What I Bring to the Table
I’m the guy you call when you want writing with personality, a point of view, a wink. You can hire me to write catalog copy, but if that’s all you need, better to find some kid for $20 an hour.
Finding the Story
You’ve got to construct (or at least imply) a narrative that surrounds and makes memorable the thing you want them to learn. If you don’t, they’ll swat you away like an incoming fly and forget you were ever there.
Research and Planning
Sometimes you need information researched and presented in a way that enables your team to make an informed decision. I’ve done professional research since my days as an investigative reporter.
All messages should exist in a strategic context, I understand that context and contribute to it. The result is communication aligned with your goals.
The hardest thing is attracting the right audience and holding its attention. It requires a sense of who is listening, a commitment to delivering value with every contact, and the ability to make even the most basic message fresh. Fail to do that, and no matter how little the writing costs, it was too much.
I’m a writer. I'm capable in video production, design, social media, and web development. I do creative direction and project management. But really, I'm a writer. I approach problems as a writer approaches a blank page – with simmering optimism about what's possible. That's why my clients hire me, and it's why you should, too.
There are things I want to write about that I’m not getting to write about. They are subjects that require research and travel and association with a known publication to get into — and that means I can’t do it on my own. I will write about these subjects at a discount. Environmental Restoration —[…]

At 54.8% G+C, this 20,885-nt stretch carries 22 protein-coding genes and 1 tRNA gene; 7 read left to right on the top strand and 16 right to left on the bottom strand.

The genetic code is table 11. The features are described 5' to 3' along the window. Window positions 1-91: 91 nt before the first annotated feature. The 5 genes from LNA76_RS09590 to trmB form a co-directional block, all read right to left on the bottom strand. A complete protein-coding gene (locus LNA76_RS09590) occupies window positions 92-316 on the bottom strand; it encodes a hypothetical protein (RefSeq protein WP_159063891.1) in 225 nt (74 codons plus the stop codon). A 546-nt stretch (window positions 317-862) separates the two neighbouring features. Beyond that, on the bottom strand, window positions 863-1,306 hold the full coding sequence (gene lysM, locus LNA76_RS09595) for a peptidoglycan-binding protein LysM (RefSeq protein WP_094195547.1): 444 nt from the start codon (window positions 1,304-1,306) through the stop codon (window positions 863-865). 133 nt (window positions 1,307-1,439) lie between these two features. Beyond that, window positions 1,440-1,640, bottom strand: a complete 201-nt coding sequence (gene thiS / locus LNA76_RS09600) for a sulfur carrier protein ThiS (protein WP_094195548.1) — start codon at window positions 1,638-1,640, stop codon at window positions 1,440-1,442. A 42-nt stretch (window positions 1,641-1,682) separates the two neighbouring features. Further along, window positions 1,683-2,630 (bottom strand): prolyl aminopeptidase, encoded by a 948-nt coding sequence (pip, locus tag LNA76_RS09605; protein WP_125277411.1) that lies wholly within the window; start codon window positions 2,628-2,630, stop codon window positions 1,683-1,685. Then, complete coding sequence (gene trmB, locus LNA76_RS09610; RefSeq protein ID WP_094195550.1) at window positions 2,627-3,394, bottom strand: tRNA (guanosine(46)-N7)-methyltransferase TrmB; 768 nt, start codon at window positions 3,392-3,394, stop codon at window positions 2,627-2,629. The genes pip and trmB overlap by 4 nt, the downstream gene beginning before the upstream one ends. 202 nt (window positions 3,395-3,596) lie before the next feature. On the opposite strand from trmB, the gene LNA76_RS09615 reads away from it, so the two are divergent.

I’ve started writing a recurring column about online political gambling. If you were to feed my talents and experience into an algorithm that would identify the perfect job for someone, I bet the Threadster column would come out. It’s wise-assy, it’s political, it benefits from pedantry, and there are, basically, no rules. Because it is[…]
I sold an article today I’ve been hawking around for six months. It’s something I really, really want to write about and I wasn’t getting a nibble. I changed the pitch every time, zeroing in on a way to explain something that sounded like it might be a term paper in an undergraduate marketing class[…]
“So, you’re a writer.” “Yes, among other things.” “What do you write?” “Lots of different things.” “Like, plays?” “Not plays. Magazine articles. Speeches. I ghost some op-eds for politicians.” “I hate politics.” “A lot of people do.” “Not as much as me. You should write a thing about how much I hate politics.” “Really?” “Yeah.[…]
Here’s something I love that I haven’t been able to squeeze into anything: Lisa Carver, PhD, is an assistant professor in the School of Kinesiology & Health Studies, Queen’s University, Canada. Earlier this year she published the results of a study she constructed to determine people’s estimates of how old they feel. That is, as[…]
It was a throw-away, a 20 minute time investment in a countdown to election day. One of 45, plugged into Hootsuite to release on social media over a weekend when attention would be elsewhere. Two days later, the redress of a World War II poster had received more than 1,000 likes, been shared 11,500 times, and been seen by 562,000[…]
Lately, I’m doing a lot of ghost writing for people who want to be known for their carefully reasoned opinions and pithy commentary. It’s the nature of the beast that I can’t talk about who these people are or what I’ve written for them. Op-Eds, mostly, because I have a lot of political clients these[…]
Which is worse, too little or too much? I ask the question because I’m in the middle of a script project that has me swamped in potential content. It’s a 45 minute documentary covering a fair sweep of history. The client has provided three books, about a gigabyte of archived historic materials, and 600 pages[…]
I have a client who, among other things, publishes a health-related email newsletter. We were rolling through some open/click data the other day and a clear pattern emerged: the emails with uplifting subject lines got opened the most, but once inside the newsletter what really interested people was specific information about the most terrible health[…]